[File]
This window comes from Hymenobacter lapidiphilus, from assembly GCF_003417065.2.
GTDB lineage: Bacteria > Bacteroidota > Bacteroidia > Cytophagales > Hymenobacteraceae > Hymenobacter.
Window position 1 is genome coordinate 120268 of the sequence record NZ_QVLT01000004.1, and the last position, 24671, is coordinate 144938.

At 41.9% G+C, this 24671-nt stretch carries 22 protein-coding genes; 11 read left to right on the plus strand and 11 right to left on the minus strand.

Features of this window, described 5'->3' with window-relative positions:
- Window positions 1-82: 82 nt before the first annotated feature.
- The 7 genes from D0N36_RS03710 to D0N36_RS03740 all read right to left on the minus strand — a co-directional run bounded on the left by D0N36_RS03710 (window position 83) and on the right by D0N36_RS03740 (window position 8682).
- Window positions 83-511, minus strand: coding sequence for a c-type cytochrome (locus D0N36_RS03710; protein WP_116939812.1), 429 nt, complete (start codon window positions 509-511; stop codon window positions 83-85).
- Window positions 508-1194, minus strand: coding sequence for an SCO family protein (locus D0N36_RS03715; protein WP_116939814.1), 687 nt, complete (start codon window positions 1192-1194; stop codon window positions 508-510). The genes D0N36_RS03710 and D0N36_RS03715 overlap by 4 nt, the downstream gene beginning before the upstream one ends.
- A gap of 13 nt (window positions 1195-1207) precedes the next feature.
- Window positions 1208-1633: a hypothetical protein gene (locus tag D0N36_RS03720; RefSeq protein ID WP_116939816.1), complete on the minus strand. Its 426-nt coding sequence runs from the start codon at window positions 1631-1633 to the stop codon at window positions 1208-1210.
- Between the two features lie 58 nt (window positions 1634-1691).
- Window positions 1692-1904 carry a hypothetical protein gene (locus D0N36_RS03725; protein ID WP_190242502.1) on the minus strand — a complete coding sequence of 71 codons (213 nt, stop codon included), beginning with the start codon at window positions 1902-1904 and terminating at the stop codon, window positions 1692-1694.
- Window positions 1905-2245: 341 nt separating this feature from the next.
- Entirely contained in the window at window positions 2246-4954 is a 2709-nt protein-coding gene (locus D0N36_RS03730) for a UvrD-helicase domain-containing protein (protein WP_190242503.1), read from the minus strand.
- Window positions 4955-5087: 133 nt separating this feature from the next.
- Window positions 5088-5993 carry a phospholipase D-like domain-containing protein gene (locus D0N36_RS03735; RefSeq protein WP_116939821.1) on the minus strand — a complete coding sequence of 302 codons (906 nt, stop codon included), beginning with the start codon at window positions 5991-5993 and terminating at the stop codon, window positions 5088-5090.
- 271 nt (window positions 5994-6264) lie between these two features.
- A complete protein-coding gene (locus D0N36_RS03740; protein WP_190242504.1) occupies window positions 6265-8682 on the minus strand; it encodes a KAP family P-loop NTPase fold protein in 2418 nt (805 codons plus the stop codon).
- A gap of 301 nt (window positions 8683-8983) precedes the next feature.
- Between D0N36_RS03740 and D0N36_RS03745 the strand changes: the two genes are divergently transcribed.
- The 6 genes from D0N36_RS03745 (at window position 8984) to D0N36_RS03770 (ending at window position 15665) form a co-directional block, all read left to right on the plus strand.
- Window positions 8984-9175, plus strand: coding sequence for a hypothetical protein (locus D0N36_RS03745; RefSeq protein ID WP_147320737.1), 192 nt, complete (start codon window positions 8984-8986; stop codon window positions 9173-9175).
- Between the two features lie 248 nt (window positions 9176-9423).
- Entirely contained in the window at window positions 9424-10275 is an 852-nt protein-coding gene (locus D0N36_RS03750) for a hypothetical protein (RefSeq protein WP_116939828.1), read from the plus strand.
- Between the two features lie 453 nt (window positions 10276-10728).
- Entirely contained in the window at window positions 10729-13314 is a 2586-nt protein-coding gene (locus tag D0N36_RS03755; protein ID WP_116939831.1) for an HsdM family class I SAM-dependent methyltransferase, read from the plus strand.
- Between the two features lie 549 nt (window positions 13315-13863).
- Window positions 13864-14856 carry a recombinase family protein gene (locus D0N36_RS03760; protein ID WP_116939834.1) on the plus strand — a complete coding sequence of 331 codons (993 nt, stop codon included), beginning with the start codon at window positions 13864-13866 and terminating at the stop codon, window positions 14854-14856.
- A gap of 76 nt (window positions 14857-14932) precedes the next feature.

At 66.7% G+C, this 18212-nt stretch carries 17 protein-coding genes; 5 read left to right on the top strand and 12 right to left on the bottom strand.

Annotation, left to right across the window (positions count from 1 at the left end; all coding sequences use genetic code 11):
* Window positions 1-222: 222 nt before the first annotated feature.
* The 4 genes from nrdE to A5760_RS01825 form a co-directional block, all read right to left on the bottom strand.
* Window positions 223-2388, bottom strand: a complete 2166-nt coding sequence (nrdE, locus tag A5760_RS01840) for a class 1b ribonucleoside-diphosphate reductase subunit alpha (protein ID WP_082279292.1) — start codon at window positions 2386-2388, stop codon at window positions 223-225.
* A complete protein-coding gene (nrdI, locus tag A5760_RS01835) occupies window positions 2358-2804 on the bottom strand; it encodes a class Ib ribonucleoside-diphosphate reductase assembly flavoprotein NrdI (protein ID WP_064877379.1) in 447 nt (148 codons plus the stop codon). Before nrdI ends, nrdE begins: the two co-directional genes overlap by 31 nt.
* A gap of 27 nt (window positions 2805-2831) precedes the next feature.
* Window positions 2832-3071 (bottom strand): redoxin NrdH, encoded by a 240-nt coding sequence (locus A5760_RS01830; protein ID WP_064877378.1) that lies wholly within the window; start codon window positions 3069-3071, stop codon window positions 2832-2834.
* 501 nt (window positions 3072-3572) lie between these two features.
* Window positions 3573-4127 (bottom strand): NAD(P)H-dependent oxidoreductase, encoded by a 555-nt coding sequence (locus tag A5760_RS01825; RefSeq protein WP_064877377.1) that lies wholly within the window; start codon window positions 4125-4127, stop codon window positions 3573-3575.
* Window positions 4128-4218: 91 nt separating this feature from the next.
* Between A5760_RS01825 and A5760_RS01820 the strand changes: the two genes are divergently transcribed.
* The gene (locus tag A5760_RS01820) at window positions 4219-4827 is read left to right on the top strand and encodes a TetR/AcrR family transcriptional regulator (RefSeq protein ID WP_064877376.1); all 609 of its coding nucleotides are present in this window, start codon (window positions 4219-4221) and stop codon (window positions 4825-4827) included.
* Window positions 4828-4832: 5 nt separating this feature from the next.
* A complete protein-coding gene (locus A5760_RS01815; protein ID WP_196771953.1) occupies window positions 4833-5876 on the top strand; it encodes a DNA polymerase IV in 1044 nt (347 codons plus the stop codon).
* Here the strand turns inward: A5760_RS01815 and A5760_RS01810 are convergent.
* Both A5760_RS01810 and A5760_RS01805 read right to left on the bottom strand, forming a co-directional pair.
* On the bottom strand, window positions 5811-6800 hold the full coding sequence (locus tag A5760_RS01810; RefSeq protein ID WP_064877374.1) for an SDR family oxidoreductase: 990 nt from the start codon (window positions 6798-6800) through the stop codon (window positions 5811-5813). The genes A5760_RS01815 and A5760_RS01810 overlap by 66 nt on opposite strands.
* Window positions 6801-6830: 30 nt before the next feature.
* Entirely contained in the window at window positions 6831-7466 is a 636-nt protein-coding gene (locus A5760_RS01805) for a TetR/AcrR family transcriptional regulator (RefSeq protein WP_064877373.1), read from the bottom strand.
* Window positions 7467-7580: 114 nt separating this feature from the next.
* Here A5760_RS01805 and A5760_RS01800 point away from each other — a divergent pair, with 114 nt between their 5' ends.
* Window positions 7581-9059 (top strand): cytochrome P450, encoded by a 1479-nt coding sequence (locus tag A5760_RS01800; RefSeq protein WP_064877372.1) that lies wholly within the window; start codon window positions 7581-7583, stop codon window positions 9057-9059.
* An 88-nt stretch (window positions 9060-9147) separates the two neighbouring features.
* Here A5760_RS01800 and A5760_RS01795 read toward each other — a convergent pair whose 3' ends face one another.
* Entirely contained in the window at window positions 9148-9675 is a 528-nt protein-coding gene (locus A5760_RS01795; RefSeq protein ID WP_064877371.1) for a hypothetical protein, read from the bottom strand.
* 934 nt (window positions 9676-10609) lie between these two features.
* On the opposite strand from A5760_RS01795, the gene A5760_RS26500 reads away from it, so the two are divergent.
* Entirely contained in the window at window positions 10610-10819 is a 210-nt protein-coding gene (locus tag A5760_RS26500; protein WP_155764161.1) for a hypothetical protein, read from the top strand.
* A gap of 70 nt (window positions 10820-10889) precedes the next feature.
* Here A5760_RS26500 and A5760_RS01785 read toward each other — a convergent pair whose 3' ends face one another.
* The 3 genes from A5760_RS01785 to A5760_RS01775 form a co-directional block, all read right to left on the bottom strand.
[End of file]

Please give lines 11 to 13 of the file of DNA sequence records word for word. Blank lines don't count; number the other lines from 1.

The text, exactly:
- Window positions 1208-1633: a hypothetical protein gene (locus tag D0N36_RS03720; RefSeq protein ID WP_116939816.1), complete on the minus strand. Its 426-nt coding sequence runs from the start codon at window positions 1631-1633 to the stop codon at window positions 1208-1210.
- Between the two features lie 58 nt (window positions 1634-1691).
- Window positions 1692-1904 carry a hypothetical protein gene (locus D0N36_RS03725; protein ID WP_190242502.1) on the minus strand — a complete coding sequence of 71 codons (213 nt, stop codon included), beginning with the start codon at window positions 1902-1904 and terminating at the stop codon, window positions 1692-1694.